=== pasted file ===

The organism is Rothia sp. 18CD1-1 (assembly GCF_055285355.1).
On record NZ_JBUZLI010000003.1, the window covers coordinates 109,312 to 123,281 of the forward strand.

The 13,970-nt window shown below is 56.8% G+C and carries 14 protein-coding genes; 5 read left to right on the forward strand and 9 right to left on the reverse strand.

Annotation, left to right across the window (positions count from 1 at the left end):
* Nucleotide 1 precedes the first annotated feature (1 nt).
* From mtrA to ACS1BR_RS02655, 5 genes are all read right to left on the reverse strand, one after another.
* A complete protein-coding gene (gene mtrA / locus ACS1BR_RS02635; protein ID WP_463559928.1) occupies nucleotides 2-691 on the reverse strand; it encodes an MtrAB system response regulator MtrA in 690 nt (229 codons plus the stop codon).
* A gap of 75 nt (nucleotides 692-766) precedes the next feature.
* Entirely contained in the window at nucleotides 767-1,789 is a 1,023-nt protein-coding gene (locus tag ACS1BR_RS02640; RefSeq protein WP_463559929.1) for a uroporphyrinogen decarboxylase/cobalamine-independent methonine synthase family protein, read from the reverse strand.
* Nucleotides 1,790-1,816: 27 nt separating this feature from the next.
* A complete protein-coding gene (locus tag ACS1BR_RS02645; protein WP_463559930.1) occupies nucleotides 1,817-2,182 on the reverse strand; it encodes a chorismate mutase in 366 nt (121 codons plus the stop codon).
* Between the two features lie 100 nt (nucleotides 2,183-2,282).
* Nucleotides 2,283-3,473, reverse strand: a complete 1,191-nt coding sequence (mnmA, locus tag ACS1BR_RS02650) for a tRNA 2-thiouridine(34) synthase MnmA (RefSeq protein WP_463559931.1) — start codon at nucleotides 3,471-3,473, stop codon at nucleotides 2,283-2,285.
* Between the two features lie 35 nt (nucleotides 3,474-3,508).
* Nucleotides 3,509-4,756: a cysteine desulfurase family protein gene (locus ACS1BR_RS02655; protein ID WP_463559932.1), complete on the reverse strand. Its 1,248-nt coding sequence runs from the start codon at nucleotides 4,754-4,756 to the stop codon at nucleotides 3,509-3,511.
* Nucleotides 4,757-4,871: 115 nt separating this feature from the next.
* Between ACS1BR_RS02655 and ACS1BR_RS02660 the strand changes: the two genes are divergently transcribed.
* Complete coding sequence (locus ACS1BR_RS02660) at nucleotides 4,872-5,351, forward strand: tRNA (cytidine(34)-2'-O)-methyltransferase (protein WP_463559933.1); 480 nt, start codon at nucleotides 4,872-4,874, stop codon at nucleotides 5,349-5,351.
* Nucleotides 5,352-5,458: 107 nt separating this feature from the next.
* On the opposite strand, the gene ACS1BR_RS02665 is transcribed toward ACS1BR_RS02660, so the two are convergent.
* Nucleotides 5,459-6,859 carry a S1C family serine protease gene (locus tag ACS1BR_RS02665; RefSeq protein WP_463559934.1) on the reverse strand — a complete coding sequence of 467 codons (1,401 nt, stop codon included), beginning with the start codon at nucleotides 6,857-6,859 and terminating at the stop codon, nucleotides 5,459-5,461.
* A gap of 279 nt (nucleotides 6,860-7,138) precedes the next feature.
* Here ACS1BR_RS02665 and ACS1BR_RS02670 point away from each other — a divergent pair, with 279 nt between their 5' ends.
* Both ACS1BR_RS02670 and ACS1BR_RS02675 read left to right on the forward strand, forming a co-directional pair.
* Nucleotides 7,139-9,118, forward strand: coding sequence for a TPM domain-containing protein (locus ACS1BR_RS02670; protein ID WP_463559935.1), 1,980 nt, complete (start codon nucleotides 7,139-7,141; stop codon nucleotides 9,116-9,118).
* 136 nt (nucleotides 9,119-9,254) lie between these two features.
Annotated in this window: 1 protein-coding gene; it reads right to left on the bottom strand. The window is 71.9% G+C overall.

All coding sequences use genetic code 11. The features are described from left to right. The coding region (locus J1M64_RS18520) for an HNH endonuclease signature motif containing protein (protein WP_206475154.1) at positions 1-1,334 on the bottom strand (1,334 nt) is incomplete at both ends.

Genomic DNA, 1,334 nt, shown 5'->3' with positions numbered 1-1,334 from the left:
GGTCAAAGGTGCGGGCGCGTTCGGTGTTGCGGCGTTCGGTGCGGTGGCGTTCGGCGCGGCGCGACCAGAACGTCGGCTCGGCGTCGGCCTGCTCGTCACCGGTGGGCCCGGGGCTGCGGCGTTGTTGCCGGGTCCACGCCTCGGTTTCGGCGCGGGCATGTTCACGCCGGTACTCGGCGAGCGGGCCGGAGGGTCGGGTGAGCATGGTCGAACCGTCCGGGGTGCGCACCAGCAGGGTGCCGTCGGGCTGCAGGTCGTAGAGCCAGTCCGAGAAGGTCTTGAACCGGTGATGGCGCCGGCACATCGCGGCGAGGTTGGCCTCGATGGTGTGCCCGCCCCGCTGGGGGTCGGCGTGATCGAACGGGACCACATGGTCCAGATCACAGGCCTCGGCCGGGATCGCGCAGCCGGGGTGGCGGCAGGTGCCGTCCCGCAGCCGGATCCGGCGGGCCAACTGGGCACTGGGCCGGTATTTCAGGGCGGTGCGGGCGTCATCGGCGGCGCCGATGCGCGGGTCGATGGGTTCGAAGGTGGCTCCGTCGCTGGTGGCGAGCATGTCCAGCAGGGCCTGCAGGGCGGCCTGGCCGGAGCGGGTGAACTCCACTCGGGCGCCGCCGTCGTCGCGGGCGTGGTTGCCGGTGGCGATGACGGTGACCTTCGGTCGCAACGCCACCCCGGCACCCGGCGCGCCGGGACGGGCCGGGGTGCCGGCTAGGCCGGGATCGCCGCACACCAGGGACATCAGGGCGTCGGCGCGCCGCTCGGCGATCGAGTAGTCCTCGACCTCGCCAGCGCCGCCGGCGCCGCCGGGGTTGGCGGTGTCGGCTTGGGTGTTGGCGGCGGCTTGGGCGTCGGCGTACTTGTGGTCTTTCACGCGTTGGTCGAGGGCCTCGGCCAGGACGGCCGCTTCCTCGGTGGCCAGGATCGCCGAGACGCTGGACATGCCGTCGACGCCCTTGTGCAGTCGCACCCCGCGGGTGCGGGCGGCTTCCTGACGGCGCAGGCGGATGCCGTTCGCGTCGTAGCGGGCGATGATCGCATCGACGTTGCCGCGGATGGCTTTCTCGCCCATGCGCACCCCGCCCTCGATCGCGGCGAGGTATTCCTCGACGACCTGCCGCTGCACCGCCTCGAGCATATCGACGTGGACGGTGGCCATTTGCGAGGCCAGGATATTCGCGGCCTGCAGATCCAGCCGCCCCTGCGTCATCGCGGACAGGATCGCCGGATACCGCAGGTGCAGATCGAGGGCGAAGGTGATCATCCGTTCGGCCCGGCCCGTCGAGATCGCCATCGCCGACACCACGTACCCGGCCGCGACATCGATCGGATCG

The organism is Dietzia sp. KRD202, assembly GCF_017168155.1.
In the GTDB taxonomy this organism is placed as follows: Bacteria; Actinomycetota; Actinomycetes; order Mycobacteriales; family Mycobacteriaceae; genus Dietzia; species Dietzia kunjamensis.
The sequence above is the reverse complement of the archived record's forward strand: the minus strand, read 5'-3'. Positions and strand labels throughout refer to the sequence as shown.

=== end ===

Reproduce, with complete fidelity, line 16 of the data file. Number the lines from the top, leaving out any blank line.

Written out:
* Nucleotides 4,757-4,871: 115 nt separating this feature from the next.